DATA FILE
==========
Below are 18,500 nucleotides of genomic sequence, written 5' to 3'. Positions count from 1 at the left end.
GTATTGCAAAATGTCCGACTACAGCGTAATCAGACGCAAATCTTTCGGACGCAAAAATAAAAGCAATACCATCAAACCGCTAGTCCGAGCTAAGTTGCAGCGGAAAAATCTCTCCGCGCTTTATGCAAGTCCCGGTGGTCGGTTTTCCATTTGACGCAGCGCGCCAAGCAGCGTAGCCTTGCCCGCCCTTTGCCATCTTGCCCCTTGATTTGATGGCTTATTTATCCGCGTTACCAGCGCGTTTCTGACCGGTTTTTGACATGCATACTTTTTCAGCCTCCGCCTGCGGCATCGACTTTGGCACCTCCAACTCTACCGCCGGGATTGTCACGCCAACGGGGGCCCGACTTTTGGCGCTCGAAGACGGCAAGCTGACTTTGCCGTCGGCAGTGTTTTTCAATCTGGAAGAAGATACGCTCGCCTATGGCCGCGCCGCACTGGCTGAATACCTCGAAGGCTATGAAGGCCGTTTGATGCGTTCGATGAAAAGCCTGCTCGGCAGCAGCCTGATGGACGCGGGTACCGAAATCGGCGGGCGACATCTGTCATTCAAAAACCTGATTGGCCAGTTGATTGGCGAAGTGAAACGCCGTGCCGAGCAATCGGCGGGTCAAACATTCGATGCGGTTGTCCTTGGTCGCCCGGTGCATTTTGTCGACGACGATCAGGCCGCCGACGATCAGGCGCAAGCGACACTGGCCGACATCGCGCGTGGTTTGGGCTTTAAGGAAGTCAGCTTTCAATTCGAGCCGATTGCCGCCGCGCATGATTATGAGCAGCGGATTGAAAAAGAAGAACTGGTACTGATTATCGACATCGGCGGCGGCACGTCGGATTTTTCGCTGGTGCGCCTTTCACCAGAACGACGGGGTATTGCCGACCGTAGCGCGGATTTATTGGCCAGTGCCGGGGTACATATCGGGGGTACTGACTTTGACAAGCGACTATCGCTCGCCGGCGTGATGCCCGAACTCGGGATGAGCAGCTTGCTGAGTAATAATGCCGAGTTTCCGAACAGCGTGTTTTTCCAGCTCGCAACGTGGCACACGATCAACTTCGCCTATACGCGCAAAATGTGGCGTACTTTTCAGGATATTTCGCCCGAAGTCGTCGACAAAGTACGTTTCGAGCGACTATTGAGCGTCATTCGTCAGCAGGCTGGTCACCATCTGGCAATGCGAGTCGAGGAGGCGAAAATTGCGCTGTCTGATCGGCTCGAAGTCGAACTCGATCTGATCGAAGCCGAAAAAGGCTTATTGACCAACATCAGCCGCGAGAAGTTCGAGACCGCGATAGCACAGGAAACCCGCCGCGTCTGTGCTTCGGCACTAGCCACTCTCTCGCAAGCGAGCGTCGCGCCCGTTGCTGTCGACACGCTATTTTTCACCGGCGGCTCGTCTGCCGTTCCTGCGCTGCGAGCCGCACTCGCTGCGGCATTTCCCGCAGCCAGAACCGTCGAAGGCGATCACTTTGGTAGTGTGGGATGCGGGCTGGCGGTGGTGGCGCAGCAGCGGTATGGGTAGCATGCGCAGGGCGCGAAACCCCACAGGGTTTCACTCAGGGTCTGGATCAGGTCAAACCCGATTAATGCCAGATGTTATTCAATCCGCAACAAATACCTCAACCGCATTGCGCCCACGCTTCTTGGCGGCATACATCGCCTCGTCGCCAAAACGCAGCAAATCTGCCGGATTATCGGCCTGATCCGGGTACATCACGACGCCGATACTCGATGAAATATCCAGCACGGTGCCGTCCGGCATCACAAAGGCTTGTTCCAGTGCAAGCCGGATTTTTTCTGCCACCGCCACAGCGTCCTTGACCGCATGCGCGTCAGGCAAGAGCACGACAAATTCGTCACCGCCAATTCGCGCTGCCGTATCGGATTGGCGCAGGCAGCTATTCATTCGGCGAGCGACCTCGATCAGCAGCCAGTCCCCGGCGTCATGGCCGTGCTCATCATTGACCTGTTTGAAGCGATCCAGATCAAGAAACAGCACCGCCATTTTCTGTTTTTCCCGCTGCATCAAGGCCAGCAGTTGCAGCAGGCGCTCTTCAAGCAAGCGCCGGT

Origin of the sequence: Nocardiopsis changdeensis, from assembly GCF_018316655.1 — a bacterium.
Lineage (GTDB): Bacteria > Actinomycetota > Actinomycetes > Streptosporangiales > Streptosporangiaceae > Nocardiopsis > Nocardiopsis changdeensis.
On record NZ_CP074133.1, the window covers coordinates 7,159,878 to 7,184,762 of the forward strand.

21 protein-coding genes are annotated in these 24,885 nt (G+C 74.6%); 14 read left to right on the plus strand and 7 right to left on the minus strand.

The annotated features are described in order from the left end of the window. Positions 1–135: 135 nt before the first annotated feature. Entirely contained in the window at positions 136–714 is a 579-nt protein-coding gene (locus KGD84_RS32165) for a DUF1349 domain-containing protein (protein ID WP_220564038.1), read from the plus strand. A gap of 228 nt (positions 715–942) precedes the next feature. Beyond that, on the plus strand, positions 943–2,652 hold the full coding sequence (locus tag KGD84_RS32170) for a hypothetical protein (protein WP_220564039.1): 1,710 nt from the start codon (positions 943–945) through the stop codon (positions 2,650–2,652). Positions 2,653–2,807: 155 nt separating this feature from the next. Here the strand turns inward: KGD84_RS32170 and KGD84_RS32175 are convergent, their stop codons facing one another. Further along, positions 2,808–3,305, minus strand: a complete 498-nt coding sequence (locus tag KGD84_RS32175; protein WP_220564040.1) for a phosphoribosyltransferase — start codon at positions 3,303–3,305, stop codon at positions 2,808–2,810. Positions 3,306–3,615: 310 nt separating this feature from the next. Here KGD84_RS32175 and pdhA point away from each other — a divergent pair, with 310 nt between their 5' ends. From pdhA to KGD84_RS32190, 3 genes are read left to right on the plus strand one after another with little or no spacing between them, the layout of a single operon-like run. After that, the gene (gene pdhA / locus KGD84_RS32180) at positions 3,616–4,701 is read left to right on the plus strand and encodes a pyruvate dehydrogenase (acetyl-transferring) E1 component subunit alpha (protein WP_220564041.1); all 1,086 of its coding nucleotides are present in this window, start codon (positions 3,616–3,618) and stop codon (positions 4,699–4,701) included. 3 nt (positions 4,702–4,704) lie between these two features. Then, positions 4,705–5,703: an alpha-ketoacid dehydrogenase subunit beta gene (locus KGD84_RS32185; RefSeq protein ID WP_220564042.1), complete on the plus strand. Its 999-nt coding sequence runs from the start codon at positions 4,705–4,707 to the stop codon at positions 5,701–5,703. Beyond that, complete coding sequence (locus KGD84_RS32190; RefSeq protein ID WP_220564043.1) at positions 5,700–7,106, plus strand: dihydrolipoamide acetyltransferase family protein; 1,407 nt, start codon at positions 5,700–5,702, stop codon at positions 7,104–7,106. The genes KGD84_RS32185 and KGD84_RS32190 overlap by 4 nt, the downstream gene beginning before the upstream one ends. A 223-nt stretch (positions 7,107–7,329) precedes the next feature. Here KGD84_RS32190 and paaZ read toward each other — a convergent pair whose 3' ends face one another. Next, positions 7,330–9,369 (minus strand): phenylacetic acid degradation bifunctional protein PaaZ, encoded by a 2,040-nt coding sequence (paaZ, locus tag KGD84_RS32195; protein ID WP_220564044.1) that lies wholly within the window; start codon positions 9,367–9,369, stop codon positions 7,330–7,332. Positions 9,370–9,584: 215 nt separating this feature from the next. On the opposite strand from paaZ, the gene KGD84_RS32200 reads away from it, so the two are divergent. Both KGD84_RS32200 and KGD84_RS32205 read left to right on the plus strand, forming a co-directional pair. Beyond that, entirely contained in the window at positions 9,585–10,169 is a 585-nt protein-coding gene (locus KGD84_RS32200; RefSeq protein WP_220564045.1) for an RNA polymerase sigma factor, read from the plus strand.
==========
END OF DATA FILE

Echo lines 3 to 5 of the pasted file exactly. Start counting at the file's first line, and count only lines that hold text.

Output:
Origin of the sequence: Nocardiopsis changdeensis, from assembly GCF_018316655.1 — a bacterium.
Lineage (GTDB): Bacteria > Actinomycetota > Actinomycetes > Streptosporangiales > Streptosporangiaceae > Nocardiopsis > Nocardiopsis changdeensis.
On record NZ_CP074133.1, the window covers coordinates 7,159,878 to 7,184,762 of the forward strand.